# Work and Energy ```S-29
This cat is not happy.
He is in need of a hair
dryer.
List five sources of
energy that might be
able to produce
electricity for him.
Work and Energy
AP Physics
Chapter 6
Work and Energy
6.1 Work Done by a Constant Force
6.1 Work Done by a Constant Force
Work – the product of the magnitude of the
displacement times the component of the
force parallel to the displacement
W  Fr
(your book replaced r with d)
Or (dot product)
W  Fr cos
Work is measure in Joules (Energy)
6-1
6.1 Work Done by a Constant Force
If Force an displacement are in the same
direction
Work is done, velocity increases, energy of
the object increases
If Force is opposite to displacement, negative
work is done, energy decreases
6-1
6.1 Work Done by a Constant Force
If there is no motion, or the force is
perpendicular to motion, no work is done,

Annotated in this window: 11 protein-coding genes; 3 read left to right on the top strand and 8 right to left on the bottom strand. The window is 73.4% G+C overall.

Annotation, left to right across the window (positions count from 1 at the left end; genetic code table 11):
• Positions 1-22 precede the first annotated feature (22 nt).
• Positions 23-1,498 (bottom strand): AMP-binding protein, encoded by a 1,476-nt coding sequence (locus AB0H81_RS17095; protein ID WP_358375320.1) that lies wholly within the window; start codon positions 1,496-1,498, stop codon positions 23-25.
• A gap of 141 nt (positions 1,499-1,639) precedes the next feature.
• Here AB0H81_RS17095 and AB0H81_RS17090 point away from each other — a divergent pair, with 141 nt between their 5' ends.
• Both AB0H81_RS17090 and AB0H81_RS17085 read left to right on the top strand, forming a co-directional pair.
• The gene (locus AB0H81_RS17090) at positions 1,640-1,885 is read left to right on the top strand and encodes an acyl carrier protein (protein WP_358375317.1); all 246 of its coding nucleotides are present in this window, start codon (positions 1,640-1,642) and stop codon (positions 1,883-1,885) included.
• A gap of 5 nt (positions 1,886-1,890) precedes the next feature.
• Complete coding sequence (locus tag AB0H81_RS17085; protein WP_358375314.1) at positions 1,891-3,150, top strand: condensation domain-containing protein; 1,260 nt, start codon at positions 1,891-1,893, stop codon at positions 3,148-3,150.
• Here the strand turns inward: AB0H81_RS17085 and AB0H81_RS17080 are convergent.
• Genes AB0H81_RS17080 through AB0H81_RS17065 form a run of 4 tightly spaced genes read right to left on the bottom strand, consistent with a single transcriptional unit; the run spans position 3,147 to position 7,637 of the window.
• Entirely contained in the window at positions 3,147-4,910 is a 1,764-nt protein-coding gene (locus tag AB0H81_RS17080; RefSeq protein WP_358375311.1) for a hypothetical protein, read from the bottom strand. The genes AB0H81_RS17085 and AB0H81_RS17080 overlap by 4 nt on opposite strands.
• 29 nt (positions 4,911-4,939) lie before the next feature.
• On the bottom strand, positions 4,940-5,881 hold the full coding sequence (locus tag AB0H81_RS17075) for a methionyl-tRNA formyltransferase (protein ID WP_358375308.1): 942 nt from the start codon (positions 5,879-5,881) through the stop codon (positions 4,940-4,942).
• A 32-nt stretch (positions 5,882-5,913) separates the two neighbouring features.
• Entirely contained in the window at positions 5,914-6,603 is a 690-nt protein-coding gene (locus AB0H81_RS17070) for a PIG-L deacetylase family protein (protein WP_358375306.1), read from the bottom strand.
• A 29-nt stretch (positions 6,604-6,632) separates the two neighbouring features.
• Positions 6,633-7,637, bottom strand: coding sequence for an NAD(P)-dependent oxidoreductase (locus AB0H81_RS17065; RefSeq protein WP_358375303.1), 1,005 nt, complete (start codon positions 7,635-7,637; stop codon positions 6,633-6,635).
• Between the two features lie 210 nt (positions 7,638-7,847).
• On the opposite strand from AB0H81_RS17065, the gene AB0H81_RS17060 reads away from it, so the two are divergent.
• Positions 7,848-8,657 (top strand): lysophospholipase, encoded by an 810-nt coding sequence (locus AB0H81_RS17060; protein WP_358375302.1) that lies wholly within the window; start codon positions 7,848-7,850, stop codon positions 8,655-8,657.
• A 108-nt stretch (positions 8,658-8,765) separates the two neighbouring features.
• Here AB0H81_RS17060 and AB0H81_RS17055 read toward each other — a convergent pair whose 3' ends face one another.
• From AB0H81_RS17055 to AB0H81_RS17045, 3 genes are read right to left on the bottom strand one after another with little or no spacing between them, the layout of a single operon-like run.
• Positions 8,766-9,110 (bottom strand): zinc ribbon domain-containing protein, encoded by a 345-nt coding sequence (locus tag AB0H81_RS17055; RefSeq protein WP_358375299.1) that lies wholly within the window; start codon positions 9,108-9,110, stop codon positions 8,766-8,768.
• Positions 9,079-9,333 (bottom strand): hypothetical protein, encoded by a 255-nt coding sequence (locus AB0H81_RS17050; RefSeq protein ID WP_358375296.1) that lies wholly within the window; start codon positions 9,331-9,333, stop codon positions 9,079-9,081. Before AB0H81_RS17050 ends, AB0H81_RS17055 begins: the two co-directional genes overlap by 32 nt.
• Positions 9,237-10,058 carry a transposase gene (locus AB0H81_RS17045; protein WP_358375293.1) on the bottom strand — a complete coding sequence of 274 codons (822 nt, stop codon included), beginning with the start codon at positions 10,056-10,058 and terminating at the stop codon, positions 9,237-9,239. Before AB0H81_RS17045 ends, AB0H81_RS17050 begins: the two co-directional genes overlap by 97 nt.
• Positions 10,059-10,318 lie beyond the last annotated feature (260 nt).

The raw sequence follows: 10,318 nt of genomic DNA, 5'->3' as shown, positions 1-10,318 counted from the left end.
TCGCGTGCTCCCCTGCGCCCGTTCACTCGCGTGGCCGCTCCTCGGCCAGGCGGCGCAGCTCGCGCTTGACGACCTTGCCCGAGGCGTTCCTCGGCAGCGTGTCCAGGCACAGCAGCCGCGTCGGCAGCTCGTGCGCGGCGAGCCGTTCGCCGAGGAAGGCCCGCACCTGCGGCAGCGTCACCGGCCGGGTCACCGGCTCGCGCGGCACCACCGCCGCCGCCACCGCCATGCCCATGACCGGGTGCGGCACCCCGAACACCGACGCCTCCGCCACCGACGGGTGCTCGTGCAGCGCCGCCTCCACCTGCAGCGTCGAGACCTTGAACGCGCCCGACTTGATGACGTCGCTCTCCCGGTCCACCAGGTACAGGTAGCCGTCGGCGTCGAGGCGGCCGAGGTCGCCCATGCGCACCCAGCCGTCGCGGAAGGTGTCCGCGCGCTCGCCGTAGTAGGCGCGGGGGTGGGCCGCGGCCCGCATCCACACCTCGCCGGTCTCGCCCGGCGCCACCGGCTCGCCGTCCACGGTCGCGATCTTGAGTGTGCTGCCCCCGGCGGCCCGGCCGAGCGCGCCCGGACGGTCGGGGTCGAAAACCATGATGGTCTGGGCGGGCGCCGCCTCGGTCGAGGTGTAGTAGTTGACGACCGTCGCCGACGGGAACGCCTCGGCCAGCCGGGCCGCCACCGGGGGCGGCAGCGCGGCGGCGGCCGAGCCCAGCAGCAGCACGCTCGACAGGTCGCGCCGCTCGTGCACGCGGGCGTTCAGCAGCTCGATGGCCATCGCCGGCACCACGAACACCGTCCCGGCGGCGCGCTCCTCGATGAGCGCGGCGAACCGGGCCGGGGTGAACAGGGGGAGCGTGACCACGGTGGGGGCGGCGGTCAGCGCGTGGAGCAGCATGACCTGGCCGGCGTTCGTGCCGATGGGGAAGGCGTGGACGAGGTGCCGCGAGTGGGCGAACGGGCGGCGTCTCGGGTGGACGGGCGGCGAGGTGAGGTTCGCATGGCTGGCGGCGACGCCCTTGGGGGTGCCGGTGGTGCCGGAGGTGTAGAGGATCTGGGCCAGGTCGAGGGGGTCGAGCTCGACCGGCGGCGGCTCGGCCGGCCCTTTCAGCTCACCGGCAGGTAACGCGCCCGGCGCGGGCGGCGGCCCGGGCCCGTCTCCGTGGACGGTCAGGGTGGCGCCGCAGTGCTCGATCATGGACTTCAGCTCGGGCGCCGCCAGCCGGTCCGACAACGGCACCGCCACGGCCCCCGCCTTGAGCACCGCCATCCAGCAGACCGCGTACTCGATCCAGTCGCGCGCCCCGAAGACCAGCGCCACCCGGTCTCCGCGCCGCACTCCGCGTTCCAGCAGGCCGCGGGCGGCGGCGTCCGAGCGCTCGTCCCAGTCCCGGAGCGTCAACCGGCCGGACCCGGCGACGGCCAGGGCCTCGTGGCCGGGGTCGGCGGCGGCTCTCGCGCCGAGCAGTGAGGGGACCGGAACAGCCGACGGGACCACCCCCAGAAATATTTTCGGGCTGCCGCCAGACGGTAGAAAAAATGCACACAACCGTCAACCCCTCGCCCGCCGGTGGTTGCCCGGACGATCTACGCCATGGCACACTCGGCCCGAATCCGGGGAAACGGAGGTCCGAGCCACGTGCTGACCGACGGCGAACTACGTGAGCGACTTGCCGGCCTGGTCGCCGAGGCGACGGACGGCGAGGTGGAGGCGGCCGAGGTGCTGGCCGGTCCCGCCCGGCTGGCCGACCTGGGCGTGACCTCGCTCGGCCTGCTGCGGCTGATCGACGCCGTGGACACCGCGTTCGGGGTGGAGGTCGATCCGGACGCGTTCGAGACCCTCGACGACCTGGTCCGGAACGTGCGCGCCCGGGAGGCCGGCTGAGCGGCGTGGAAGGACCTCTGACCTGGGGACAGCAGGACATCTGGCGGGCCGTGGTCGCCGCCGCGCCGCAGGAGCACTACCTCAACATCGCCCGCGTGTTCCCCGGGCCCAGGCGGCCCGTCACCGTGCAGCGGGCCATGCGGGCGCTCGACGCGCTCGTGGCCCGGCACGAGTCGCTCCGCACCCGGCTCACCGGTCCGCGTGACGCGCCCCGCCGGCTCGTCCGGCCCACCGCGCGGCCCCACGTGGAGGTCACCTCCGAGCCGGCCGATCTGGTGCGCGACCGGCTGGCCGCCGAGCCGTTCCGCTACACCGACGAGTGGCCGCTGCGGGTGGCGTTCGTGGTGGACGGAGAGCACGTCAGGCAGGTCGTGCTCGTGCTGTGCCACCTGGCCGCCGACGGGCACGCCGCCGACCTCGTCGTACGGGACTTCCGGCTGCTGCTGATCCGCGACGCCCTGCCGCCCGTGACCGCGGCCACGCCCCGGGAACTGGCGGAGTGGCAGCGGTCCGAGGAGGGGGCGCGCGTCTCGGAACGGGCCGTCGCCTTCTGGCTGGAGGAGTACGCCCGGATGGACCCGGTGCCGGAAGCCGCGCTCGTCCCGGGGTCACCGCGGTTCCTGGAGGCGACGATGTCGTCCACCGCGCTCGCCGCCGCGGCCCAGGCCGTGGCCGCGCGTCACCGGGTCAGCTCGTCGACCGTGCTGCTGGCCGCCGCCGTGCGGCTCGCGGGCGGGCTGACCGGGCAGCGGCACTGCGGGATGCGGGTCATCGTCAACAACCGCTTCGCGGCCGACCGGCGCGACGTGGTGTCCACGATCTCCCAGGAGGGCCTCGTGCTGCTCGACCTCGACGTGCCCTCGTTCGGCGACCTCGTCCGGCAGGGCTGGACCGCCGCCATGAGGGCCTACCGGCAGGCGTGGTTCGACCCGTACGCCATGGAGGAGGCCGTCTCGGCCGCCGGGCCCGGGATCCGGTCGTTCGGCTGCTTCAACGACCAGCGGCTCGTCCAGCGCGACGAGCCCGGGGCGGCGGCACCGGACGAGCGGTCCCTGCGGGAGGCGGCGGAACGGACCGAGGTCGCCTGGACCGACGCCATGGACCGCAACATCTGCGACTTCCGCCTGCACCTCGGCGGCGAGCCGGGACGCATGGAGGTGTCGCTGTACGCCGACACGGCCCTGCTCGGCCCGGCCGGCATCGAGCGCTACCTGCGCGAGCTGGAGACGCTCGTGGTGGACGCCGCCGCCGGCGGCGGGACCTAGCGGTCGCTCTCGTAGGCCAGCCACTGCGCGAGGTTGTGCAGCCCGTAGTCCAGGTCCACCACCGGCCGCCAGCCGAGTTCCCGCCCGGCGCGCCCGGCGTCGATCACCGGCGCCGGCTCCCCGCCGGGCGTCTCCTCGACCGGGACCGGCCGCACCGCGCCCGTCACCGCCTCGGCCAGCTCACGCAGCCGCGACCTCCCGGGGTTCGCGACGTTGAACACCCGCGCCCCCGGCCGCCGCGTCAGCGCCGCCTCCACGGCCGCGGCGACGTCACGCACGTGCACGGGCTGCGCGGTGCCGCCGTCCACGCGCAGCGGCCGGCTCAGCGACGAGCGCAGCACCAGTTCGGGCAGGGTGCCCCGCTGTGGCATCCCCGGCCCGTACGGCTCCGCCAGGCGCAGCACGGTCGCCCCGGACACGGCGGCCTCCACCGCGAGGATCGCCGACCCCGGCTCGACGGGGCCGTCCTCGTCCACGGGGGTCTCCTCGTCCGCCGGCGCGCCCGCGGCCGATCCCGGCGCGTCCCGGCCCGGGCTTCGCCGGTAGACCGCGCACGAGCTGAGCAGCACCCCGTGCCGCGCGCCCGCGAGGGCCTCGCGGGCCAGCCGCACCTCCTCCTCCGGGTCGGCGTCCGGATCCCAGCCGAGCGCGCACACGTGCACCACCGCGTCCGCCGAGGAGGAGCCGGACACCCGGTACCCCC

there is no change in velocity, there is no
change in energy
6-1
6.1 Work Done by a Constant Force
As long as Force and displacement are
parallel, work is done
6-1
6.1 Work Done by a Constant Force
Example: A person pulls a 50 kg crate 40m
along a horizontal floor by a constant force of
100N @ 37o. The coefficient of friction is
0.20. What is the work done by each force
acting on the crate?
N
F
Free body diagram
f
W
6-1
6.1 Work Done by a Constant Force
By W?
N
F
f
W
6-1
6.1 Work Done by a Constant Force
Example: A person pulls a 50 kg crate 40m along a
horizontal floor by a constant force of 100N @ 37o. The
coefficient of friction is 0.20. What is the work done by each
force acting on the crate?
Work done by F?
W  Fr cos 
W  (100)(40) cos 37
W  3195 J
N
F
f
W
6-1
6.1 Work Done by a Constant Force
Example: A person pulls a 50 kg crate 40m along a
horizontal floor by a constant force of 100N @ 37o. The
coefficient of friction is 0.20. What is the work done by each
force acting on the crate?
Work done by f?
W  fr cos 
f  N
N  F sin   mg  0
N  (50)(9.8)  100 sin 37  430
f  (.2)(430)  86
W  (86)(40) cos180  3440 J
N
F
f
W
6-1
6.1 Work Done by a Constant Force
Example: A person pulls a 50 kg crate 40m
along a horizontal floor by a constant force of
100N @ 37o. The coefficient of friction is
0.20.
What is the net work done on the object?